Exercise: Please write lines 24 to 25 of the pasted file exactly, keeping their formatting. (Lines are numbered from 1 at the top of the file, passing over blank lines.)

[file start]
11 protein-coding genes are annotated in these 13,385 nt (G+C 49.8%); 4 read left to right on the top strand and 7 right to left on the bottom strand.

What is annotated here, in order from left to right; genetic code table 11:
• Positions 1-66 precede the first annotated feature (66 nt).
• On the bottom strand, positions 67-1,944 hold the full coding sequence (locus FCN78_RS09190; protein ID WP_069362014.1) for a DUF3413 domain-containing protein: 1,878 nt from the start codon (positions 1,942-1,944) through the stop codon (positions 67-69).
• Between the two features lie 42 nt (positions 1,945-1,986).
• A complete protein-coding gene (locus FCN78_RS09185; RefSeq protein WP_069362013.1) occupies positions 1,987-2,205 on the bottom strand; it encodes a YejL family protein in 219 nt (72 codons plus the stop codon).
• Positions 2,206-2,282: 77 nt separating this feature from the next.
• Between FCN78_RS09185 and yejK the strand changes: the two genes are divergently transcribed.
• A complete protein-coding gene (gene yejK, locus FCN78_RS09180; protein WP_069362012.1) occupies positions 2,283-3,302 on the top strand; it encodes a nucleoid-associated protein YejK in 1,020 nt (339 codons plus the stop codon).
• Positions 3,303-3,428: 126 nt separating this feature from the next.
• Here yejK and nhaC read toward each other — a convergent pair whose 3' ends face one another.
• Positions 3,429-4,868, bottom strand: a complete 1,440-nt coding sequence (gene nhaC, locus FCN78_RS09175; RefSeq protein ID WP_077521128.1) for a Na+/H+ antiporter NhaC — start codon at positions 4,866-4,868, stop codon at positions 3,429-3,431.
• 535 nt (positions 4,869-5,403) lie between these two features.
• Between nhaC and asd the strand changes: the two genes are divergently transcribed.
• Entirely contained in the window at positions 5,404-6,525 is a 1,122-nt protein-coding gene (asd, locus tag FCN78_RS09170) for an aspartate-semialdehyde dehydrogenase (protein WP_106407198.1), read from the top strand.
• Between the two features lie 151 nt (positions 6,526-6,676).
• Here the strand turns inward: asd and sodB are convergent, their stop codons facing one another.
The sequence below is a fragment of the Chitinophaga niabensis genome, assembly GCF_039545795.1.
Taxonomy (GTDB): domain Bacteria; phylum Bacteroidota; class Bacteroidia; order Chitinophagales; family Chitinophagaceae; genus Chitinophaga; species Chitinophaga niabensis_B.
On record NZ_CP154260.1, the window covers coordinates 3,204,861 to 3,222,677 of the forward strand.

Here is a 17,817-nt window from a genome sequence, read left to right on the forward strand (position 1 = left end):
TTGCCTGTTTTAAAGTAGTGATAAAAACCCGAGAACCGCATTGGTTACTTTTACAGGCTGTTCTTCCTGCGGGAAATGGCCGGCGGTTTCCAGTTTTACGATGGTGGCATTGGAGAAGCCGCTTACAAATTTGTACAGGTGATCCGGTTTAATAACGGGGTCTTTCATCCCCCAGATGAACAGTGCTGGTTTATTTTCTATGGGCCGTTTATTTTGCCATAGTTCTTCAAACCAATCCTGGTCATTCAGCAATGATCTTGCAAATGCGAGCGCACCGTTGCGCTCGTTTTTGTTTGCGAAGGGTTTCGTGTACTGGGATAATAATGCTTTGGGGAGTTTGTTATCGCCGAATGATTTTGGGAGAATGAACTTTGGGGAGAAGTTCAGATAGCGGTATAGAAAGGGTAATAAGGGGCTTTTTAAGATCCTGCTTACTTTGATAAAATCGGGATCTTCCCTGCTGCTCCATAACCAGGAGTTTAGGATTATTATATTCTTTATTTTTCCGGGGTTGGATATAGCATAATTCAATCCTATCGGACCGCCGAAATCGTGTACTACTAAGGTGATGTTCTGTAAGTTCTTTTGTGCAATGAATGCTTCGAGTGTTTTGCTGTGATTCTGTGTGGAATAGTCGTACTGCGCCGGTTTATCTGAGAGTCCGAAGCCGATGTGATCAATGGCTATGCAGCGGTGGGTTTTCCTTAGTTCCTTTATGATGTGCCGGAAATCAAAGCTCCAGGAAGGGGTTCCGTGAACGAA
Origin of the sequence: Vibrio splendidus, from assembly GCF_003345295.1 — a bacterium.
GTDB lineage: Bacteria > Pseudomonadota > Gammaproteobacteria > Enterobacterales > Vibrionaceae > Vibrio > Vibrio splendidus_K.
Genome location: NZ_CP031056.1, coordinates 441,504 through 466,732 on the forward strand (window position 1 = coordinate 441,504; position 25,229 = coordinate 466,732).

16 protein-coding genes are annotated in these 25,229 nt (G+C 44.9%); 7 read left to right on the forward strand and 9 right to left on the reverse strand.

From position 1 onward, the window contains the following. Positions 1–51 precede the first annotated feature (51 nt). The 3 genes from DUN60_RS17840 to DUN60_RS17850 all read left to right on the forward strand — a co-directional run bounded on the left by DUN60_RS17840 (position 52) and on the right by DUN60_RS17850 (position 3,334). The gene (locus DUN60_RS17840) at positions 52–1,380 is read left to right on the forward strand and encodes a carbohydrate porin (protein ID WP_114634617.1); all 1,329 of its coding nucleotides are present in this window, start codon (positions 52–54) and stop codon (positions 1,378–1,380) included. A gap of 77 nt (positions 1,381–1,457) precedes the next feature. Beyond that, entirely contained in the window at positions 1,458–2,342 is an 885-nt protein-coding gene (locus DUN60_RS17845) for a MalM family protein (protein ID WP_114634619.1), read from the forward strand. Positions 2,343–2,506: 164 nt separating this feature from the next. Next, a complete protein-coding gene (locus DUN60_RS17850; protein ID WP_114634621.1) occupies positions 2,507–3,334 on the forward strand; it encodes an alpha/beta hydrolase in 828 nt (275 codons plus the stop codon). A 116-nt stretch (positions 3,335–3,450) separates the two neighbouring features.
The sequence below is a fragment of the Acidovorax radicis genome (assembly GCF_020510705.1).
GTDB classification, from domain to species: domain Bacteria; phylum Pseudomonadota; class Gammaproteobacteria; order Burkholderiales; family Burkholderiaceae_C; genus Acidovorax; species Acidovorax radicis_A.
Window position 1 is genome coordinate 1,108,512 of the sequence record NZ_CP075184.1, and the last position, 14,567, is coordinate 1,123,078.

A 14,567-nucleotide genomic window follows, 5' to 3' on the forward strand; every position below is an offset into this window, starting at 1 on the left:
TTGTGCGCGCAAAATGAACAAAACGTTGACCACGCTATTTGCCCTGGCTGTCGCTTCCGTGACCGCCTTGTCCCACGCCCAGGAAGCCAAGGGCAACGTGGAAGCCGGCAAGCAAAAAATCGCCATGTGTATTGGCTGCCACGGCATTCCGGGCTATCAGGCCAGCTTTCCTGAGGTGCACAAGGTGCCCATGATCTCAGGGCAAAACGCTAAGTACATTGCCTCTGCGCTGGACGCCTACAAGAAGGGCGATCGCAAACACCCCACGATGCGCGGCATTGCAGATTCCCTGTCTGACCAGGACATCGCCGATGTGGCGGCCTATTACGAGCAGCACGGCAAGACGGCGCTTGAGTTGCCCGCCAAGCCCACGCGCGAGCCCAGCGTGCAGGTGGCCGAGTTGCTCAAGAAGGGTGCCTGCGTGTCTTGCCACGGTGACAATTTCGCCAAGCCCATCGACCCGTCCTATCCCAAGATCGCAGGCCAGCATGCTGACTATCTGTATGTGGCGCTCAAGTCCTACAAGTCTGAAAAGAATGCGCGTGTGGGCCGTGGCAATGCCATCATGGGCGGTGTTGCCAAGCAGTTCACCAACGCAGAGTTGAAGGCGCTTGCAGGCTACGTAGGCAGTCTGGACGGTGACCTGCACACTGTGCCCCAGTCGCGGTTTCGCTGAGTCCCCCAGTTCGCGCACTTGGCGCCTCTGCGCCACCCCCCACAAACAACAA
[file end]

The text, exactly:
GTDB lineage: Bacteria > Pseudomonadota > Gammaproteobacteria > Enterobacterales > Vibrionaceae > Vibrio > Vibrio splendidus_K.
Genome location: NZ_CP031056.1, coordinates 441,504 through 466,732 on the forward strand (window position 1 = coordinate 441,504; position 25,229 = coordinate 466,732).